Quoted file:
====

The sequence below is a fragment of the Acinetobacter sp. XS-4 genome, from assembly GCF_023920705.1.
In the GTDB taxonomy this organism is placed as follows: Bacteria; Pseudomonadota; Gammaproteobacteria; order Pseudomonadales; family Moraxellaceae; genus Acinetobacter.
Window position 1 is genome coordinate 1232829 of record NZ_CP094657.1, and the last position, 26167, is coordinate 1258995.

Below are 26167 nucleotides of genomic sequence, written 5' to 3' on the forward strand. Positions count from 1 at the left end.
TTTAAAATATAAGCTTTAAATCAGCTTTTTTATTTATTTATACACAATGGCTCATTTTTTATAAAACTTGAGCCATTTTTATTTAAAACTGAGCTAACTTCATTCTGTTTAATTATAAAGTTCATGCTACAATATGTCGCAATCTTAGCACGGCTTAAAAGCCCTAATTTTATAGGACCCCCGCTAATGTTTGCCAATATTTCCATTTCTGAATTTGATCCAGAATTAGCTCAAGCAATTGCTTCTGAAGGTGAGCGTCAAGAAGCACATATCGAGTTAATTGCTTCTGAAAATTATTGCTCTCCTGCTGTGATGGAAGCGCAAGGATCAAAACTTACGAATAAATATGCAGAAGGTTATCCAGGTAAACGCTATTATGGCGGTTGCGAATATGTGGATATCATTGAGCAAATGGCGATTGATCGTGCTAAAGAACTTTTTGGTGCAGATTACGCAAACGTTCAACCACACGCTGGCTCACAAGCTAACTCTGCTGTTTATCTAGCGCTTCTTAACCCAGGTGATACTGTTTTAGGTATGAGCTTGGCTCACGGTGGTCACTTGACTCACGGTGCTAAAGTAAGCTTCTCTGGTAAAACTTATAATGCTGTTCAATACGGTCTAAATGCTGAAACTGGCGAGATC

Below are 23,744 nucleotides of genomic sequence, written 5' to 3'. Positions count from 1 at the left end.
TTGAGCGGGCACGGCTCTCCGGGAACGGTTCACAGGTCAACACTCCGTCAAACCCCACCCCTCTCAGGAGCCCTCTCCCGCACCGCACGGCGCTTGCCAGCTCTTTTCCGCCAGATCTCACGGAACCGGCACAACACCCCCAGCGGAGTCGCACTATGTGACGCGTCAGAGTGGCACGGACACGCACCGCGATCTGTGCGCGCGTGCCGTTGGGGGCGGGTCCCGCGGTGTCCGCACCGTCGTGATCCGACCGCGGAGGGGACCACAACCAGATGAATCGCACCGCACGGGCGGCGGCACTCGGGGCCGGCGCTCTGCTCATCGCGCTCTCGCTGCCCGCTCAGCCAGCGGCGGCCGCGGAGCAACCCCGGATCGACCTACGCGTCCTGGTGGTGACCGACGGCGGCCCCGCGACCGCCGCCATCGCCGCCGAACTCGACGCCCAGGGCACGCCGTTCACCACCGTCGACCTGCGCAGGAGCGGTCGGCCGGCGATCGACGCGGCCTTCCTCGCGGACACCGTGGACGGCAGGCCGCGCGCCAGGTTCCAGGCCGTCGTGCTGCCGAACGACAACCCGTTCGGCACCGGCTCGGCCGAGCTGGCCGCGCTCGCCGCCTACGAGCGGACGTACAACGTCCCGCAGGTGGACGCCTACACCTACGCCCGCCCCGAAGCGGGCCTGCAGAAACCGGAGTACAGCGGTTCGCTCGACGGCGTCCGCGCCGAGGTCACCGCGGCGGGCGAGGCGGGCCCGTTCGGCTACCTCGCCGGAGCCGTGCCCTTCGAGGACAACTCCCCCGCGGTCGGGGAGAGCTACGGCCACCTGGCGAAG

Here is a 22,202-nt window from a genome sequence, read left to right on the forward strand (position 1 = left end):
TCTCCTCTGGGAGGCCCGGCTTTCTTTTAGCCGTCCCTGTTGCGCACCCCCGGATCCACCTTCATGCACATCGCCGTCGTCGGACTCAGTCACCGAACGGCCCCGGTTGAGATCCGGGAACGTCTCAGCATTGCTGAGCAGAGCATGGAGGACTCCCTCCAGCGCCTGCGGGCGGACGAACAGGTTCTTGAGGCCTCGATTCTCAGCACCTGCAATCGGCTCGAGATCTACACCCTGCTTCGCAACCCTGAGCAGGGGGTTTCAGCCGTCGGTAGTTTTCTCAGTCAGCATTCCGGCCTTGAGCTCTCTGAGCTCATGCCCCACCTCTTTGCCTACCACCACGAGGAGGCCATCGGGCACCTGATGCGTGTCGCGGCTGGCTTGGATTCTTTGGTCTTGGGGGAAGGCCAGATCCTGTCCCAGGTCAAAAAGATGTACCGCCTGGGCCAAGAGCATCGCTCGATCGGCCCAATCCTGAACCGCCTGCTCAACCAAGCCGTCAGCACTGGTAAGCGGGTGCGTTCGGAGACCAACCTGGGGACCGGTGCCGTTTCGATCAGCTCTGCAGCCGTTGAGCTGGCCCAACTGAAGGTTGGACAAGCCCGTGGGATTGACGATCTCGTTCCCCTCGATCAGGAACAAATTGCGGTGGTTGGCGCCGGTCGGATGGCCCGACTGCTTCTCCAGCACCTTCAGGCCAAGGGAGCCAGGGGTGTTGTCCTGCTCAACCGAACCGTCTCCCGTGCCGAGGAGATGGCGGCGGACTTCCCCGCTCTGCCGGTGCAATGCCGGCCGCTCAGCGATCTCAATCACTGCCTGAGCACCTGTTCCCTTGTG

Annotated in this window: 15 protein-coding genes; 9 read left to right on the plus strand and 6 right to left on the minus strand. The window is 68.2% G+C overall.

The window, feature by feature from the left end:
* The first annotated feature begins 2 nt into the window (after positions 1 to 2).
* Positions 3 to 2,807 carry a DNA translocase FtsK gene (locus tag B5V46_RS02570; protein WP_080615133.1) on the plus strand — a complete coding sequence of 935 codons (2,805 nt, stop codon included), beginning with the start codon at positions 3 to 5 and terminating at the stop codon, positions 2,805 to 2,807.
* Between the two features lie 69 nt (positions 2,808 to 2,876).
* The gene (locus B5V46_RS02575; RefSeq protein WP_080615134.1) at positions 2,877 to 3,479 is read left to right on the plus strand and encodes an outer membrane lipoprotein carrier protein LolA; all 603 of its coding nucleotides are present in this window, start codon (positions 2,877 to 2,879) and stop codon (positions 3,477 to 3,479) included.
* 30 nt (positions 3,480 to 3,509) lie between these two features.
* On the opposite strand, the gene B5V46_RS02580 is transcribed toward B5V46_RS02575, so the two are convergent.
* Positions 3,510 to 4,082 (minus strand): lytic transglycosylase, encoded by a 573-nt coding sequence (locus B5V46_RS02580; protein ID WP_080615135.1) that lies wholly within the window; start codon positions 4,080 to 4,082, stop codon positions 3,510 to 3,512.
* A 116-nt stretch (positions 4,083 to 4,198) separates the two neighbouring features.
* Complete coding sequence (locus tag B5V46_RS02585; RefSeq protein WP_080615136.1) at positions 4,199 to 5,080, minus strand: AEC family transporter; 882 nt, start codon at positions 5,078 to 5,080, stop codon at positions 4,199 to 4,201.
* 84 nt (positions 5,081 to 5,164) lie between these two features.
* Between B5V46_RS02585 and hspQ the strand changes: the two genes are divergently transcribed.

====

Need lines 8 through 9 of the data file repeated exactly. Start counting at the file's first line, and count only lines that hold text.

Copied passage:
Here is a 22,202-nt window from a genome sequence, read left to right on the forward strand (position 1 = left end):
TCTCCTCTGGGAGGCCCGGCTTTCTTTTAGCCGTCCCTGTTGCGCACCCCCGGATCCACCTTCATGCACATCGCCGTCGTCGGACTCAGTCACCGAACGGCCCCGGTTGAGATCCGGGAACGTCTCAGCATTGCTGAGCAGAGCATGGAGGACTCCCTCCAGCGCCTGCGGGCGGACGAACAGGTTCTTGAGGCCTCGATTCTCAGCACCTGCAATCGGCTCGAGATCTACACCCTGCTTCGCAACCCTGAGCAGGGGGTTTCAGCCGTCGGTAGTTTTCTCAGTCAGCATTCCGGCCTTGAGCTCTCTGAGCTCATGCCCCACCTCTTTGCCTACCACCACGAGGAGGCCATCGGGCACCTGATGCGTGTCGCGGCTGGCTTGGATTCTTTGGTCTTGGGGGAAGGCCAGATCCTGTCCCAGGTCAAAAAGATGTACCGCCTGGGCCAAGAGCATCGCTCGATCGGCCCAATCCTGAACCGCCTGCTCAACCAAGCCGTCAGCACTGGTAAGCGGGTGCGTTCGGAGACCAACCTGGGGACCGGTGCCGTTTCGATCAGCTCTGCAGCCGTTGAGCTGGCCCAACTGAAGGTTGGACAAGCCCGTGGGATTGACGATCTCGTTCCCCTCGATCAGGAACAAATTGCGGTGGTTGGCGCCGGTCGGATGGCCCGACTGCTTCTCCAGCACCTTCAGGCCAAGGGAGCCAGGGGTGTTGTCCTGCTCAACCGAACCGTCTCCCGTGCCGAGGAGATGGCGGCGGACTTCCCCGCTCTGCCGGTGCAATGCCGGCCGCTCAGCGATCTCAATCACTGCCTGAGCACCTGTTCCCTTGTG